A Coffee House That Gives Back

Elyria-Swansea’s Prodigy Coffee Blends Workforce Training With Bean Business

There’s nothing like a neighborhood coffee house—one of those places where you stay for the conversation and atmosphere rather than rush off to work or settle down alone at a table in front of a laptop.

Prodigy Coffeehouse in Elyria-Swansea, off of 40th Avenue and Colorado Boulevard, is just that kind of place. Visitors make remarks not only about how well the coffee is made but how polite and engaging the staff is.

“A gem,” one person remarked. Not everyone knows that Prodigy is also a nonprofit that serves as an incubator and launchpad for young adults looking to start their careers.

The business model is the brainchild of founder and CEO Steph Frances, who in response to her experiences with “systemic disconnects in the education system” said she wanted to devise a program to help young adults find gainful employment.

Through Prodigy’s apprentice program, 18- to 24-year-olds who live nearby have the opportunity to establish foundations of leadership skills and success in their careers through the art of coffee.

After completing the program, these young adults usually disperse into other jobs, though some have stayed on to become managers at Prodigy. Apprentices spend time each week in workshops that cover relevant subjects such as the history of growing coffee in the world and fair trade issues or learning how to tap into individual motivations to become more employable.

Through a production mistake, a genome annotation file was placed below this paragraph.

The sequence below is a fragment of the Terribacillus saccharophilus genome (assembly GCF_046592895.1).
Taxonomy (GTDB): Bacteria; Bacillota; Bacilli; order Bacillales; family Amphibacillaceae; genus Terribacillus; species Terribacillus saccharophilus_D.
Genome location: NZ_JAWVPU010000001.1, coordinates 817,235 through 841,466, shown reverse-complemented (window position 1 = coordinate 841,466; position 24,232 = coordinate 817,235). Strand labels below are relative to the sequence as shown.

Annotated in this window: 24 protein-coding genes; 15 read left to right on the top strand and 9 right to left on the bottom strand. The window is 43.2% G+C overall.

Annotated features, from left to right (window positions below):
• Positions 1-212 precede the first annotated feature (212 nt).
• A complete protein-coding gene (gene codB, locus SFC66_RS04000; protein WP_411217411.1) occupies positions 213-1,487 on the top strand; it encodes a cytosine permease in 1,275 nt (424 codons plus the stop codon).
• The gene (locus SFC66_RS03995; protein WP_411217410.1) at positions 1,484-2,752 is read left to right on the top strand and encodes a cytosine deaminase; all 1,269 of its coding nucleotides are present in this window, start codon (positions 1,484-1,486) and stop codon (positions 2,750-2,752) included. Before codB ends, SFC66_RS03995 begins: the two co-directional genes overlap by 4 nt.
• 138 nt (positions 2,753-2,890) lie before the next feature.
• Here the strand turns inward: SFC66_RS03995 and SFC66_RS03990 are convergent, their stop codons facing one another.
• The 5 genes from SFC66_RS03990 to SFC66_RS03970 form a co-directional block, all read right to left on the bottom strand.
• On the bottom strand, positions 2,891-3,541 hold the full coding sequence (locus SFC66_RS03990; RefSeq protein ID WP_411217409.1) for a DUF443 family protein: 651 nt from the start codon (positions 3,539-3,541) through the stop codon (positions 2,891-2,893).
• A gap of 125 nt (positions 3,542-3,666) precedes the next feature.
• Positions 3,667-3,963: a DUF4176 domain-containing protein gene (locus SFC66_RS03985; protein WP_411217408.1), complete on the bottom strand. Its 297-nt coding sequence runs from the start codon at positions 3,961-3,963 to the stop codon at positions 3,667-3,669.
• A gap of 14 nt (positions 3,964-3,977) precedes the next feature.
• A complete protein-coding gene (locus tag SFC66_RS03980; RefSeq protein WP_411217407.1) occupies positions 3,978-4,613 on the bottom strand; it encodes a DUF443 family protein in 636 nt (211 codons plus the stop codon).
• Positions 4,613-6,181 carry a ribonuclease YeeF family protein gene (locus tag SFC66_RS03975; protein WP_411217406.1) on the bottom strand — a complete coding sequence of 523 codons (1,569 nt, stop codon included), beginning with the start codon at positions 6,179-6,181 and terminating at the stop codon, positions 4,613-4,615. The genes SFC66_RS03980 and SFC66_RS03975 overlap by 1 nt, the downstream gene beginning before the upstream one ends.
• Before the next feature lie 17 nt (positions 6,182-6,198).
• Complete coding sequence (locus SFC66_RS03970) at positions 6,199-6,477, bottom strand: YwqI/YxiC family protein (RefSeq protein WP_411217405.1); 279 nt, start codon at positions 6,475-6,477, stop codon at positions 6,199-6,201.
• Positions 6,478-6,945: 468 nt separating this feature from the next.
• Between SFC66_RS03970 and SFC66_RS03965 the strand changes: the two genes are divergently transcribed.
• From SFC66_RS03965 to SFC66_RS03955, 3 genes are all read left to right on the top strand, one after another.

When asked how she chose coffee as the vehicle for creating her program, Frances said, “Coffee is a craft, providing an avenue for learning transferable job skills. It’s also a wonderful social connector as the participants learn how to make authentic connections with customers using good eye contact and genuine conversation starters.”

During the yearlong apprenticeship, participants learn how to make assorted coffee drinks and are instructed on how to apply the skills they learn to their prospective employment.

“We start with these young adults’ inherent greatness,” Frances said, “encouraging them to share their interests as a place to build authentic relationships.” With deep work and deep learning, apprentices build skills, mindsets, networks for sustainable careers, and most importantly, they discover their own value,” Frances said.

The Prodigy website, blog and newsletter are brimming with success stories. Of the 185 young adults who have progressed through the program thus far, 86% increased their earning power through raises, promotions, and increased roles of responsibility, and some acquired certifications, according to the information materials from the business.

Additionally, nearly all apprentices increased their professional network, and Frances said acquiring these skills has built confidence and led to better mental well-being. Frances said she plans to open a second location in August at 4500 Broadway in Globeville.

More information about the program is available at www.prodigyventures.org. Prodigy Coffeehouse is open 6 a.m.-4 p.m. every day at 3801 E. 40th Ave.

Apprentices and staff pose for portraits in January at Prodigy Coffeehouse. Photo courtesy of Kevin Mohatt / Prodigy Coffee.

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